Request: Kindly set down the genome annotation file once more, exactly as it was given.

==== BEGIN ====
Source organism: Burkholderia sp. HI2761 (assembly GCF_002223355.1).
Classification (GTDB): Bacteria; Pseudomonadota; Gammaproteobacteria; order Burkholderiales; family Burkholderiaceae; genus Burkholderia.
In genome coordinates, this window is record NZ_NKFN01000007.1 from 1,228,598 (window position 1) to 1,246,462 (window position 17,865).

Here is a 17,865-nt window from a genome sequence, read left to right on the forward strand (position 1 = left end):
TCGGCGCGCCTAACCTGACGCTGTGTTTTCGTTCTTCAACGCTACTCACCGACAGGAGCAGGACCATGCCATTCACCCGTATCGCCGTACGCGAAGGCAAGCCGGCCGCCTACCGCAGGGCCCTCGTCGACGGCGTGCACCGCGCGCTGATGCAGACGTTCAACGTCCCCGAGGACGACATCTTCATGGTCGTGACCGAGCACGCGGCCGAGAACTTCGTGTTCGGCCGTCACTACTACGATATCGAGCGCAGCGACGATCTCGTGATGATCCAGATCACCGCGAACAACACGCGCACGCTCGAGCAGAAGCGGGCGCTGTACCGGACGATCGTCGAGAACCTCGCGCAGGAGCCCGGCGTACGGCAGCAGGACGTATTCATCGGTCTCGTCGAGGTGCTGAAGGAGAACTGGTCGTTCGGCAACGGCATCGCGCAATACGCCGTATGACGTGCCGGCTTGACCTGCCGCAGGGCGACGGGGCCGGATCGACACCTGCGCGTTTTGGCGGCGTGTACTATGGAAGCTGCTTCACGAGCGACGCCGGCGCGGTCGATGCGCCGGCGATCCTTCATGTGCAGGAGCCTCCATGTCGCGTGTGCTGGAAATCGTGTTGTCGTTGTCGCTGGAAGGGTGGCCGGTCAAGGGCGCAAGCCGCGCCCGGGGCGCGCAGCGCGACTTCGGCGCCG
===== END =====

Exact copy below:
Source organism: Burkholderia sp. HI2761 (assembly GCF_002223355.1).
Classification (GTDB): Bacteria; Pseudomonadota; Gammaproteobacteria; order Burkholderiales; family Burkholderiaceae; genus Burkholderia.
In genome coordinates, this window is record NZ_NKFN01000007.1 from 1,228,598 (window position 1) to 1,246,462 (window position 17,865).

Here is a 17,865-nt window from a genome sequence, read left to right on the forward strand (position 1 = left end):
TCGGCGCGCCTAACCTGACGCTGTGTTTTCGTTCTTCAACGCTACTCACCGACAGGAGCAGGACCATGCCATTCACCCGTATCGCCGTACGCGAAGGCAAGCCGGCCGCCTACCGCAGGGCCCTCGTCGACGGCGTGCACCGCGCGCTGATGCAGACGTTCAACGTCCCCGAGGACGACATCTTCATGGTCGTGACCGAGCACGCGGCCGAGAACTTCGTGTTCGGCCGTCACTACTACGATATCGAGCGCAGCGACGATCTCGTGATGATCCAGATCACCGCGAACAACACGCGCACGCTCGAGCAGAAGCGGGCGCTGTACCGGACGATCGTCGAGAACCTCGCGCAGGAGCCCGGCGTACGGCAGCAGGACGTATTCATCGGTCTCGTCGAGGTGCTGAAGGAGAACTGGTCGTTCGGCAACGGCATCGCGCAATACGCCGTATGACGTGCCGGCTTGACCTGCCGCAGGGCGACGGGGCCGGATCGACACCTGCGCGTTTTGGCGGCGTGTACTATGGAAGCTGCTTCACGAGCGACGCCGGCGCGGTCGATGCGCCGGCGATCCTTCATGTGCAGGAGCCTCCATGTCGCGTGTGCTGGAAATCGTGTTGTCGTTGTCGCTGGAAGGGTGGCCGGTCAAGGGCGCAAGCCGCGCCCGGGGCGCGCAGCGCGACTTCGGCGCCG